WASHINGTON — After nearly a month of delays, the Senate was expected to pass a bill late Wednesday that would create a $30 billion small-business lending fund.

The vote came after President Obama stepped up his push to pass the legislation, arguing it was needed to improve the economy and blaming Republicans for the hold up.

It is "no secret that we've confronted" partisan politics and a "fair amount of obstruction" from Republicans, Obama said.

The bill has been a roller-coaster ride, and Democrats and Republicans took turns Wednesday blaming each other for its ups and downs.

Small Business Committee Chairman Mary Landrieu warned against plans to add amendments to the bill.

"There is such a thing as amending a bill to death," she said on the Senate floor. "I hope you will trust me when I say that at some point the debate has to come to an end and we've got to vote on a bill."

But Minority Leader Mitch McConnell said it was Democrats who were delaying the bill by focusing on other issues, including regulatory reform.

"If the president wants to criticize somebody about slowing this bill down, he's simply got the wrong party," McConnell said. "He needs to direct his criticism at Democrats not Republicans. The fact is Democrats had other priorities."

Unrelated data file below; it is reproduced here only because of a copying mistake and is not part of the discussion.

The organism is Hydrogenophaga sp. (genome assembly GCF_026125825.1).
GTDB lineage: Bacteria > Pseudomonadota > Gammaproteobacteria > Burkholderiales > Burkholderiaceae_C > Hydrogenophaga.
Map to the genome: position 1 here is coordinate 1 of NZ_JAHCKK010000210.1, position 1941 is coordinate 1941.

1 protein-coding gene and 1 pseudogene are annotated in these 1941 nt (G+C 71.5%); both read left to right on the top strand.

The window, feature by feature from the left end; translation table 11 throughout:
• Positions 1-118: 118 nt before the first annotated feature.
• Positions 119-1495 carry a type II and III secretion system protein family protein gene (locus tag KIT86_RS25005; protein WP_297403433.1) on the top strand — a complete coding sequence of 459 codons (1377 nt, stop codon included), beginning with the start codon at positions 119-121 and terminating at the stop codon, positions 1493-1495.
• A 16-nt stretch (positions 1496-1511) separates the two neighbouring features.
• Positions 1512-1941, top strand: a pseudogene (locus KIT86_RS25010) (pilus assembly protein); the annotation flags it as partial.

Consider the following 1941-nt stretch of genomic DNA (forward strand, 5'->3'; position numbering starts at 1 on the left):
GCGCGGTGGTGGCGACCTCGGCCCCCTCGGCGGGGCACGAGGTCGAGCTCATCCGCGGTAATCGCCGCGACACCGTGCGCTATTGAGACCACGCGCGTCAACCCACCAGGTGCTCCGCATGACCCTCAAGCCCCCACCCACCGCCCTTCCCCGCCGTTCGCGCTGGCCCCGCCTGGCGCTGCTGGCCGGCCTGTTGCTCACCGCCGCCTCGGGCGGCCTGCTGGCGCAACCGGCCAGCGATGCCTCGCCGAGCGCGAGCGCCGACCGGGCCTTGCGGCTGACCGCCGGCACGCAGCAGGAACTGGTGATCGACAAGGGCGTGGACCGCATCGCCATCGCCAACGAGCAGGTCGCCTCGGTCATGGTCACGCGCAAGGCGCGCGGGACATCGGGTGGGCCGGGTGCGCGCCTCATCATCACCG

The Senate passed cloture on the bill on June 29 by a vote of 66 to 33, but since then it has hit objections from Republicans that it was too similar to the Troubled Asset Relief Program.

The $30 billion fund would provide capital to community banks and would give them incentives to make loans. A bank's dividend on the capital could decrease to as little as 1% as it increases such lending.

"There is a lot of carrot in this and a structure that makes it illogical for a bank to seek these funds and sit on these funds," said Sen. Jeff Merkley, D-Ore.

The capital would be free of Tarp-like restrictions such as warrants and executive compensation. The measure also includes small-business tax incentives and extensions of Small Business Administration guarantees.

The bill still needs to be reconciled with a House version that passed June 17 by a vote of 241 to 182.

The House version does not include the tax incentives or SBA guarantees, but it does include a commercial real estate loss amortization strongly opposed by banking regulators.

Register or login for access to this item and much more

All On Wall Street content is archived after seven days.

Community members receive:
  • All recent and archived articles
  • Conference offers and updates
  • A full menu of enewsletter options
  • Web seminars, white papers, ebooks

Don't have an account? Register for Free Unlimited Access